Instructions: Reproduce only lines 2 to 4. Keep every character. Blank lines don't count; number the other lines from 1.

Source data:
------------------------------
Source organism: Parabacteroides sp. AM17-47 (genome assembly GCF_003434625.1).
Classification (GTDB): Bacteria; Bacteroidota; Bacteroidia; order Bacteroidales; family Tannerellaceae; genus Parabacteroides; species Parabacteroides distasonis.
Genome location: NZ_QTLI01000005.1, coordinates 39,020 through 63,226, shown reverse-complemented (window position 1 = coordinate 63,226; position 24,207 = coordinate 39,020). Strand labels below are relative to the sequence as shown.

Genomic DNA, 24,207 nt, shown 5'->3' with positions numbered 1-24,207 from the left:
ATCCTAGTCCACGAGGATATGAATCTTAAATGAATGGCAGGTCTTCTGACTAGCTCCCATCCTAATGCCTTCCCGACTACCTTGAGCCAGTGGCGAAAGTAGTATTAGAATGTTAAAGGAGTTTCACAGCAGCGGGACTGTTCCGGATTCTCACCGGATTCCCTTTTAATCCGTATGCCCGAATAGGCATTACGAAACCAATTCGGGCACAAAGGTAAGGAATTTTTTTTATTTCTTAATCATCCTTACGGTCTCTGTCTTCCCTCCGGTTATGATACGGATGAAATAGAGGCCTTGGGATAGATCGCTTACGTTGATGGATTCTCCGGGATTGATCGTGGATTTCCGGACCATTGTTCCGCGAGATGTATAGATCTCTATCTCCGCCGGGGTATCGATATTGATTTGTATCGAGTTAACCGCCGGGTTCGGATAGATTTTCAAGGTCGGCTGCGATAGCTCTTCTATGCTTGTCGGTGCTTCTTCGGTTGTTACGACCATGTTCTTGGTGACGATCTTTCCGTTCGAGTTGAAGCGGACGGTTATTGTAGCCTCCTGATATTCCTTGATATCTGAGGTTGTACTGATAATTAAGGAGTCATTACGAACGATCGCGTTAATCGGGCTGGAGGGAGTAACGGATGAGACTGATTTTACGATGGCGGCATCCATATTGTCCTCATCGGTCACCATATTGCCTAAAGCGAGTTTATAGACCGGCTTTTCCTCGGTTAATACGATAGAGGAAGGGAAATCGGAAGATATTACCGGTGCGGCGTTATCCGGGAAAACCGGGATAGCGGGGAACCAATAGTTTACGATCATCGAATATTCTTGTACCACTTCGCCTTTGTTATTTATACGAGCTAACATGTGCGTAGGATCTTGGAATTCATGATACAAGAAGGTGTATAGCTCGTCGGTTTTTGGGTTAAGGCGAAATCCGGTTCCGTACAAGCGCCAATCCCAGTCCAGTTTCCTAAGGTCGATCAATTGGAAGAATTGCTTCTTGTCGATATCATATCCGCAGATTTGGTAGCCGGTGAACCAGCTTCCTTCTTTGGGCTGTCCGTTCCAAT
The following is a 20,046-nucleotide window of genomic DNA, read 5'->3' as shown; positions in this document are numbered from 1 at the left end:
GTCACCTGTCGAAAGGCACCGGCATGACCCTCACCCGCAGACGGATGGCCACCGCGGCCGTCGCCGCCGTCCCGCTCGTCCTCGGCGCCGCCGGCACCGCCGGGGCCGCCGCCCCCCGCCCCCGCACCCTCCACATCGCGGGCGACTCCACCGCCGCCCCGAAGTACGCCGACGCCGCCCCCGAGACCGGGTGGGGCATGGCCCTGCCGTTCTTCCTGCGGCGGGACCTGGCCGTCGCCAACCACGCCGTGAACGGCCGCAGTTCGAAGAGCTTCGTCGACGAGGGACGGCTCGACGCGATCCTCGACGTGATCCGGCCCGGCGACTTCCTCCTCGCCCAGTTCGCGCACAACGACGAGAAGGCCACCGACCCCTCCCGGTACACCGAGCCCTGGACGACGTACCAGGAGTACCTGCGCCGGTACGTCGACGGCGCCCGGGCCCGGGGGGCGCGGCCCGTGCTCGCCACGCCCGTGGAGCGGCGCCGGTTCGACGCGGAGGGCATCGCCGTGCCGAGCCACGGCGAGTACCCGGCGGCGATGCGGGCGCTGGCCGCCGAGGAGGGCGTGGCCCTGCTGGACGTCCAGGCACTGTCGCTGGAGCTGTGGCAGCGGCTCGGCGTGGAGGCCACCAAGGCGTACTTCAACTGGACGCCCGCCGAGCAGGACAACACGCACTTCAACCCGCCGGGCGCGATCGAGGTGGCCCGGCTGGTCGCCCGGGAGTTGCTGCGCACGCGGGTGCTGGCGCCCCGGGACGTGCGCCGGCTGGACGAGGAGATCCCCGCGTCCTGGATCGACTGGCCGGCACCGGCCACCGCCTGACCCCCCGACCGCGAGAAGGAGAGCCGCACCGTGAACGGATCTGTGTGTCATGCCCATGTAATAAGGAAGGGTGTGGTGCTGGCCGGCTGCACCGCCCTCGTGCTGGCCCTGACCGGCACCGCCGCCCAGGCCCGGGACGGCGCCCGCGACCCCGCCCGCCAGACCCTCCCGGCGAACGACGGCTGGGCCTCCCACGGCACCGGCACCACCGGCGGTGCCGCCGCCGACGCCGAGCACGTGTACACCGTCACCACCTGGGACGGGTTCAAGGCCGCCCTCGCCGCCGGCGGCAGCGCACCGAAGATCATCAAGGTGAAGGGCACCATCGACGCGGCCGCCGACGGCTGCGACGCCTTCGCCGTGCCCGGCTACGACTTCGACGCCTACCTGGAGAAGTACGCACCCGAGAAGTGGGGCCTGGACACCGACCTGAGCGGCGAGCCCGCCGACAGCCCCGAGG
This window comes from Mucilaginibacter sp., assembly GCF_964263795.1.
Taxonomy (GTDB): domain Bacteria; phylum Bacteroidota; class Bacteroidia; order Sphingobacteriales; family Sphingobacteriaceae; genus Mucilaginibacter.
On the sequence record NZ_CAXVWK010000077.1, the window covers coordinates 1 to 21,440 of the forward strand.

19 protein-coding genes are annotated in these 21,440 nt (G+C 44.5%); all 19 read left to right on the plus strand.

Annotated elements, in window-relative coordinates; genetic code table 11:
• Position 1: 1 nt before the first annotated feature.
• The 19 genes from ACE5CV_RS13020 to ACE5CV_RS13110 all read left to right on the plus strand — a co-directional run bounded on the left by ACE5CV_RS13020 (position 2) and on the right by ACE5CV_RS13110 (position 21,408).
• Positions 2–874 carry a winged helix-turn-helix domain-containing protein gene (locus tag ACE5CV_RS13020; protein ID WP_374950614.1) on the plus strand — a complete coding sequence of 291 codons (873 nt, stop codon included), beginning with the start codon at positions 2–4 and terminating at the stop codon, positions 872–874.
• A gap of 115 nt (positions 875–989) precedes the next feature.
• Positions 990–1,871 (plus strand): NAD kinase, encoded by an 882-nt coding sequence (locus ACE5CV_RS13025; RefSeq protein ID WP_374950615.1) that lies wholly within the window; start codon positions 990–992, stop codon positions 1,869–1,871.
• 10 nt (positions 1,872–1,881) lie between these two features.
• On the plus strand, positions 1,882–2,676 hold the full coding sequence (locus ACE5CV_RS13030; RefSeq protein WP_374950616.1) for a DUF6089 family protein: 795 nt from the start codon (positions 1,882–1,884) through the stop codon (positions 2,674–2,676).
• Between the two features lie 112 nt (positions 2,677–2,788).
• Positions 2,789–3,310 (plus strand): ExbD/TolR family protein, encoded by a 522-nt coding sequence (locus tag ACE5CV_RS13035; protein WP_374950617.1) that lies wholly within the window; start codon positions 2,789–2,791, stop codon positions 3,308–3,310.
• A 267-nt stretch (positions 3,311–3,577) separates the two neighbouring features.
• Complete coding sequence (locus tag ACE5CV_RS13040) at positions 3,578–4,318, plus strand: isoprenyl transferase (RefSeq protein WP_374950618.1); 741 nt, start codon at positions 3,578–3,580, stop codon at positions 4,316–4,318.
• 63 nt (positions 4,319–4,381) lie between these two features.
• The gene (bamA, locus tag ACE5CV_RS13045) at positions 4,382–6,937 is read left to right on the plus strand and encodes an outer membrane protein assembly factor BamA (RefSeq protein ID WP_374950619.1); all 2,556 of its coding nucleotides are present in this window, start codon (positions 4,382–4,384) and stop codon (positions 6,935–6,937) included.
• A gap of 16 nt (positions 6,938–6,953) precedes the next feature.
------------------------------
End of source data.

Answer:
Classification (GTDB): Bacteria; Bacteroidota; Bacteroidia; order Bacteroidales; family Tannerellaceae; genus Parabacteroides; species Parabacteroides distasonis.
Genome location: NZ_QTLI01000005.1, coordinates 39,020 through 63,226, shown reverse-complemented (window position 1 = coordinate 63,226; position 24,207 = coordinate 39,020). Strand labels below are relative to the sequence as shown.

Genomic DNA, 24,207 nt, shown 5'->3' with positions numbered 1-24,207 from the left: